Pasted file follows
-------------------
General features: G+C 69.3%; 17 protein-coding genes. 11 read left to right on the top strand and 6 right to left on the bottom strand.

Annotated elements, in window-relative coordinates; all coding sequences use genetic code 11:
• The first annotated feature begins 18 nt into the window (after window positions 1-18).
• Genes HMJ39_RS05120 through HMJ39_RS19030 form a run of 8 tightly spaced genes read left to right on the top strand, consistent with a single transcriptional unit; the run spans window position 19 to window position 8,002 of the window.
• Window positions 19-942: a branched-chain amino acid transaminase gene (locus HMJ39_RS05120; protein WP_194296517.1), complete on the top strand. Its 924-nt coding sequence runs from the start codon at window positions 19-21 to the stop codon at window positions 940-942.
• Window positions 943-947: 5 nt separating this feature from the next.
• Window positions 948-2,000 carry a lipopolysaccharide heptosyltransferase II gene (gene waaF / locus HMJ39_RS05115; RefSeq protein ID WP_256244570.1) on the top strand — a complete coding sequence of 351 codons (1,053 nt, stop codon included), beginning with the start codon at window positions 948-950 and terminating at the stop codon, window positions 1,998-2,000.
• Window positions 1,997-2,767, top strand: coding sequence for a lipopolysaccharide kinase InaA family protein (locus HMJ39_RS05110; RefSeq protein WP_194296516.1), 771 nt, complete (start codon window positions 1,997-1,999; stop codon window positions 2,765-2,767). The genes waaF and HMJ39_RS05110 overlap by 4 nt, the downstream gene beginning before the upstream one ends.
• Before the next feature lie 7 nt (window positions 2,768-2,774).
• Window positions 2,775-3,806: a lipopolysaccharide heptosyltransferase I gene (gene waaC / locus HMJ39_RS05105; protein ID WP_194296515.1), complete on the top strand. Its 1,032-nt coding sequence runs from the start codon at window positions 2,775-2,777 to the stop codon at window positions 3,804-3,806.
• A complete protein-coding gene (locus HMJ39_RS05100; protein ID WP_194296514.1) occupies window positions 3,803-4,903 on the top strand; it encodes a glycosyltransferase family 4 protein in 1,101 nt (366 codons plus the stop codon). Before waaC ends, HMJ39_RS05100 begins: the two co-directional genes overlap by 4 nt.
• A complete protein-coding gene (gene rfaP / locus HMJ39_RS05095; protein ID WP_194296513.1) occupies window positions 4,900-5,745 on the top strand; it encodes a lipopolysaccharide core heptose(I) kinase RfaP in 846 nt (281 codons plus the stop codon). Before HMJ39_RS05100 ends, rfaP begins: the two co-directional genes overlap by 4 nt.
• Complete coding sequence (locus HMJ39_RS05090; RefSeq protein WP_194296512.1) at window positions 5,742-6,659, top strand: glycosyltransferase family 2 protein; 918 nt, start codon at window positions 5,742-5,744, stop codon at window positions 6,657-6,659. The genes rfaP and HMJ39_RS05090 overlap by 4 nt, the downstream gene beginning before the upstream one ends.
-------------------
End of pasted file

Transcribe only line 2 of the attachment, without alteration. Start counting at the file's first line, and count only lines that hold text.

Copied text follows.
Annotated elements, in window-relative coordinates; all coding sequences use genetic code 11: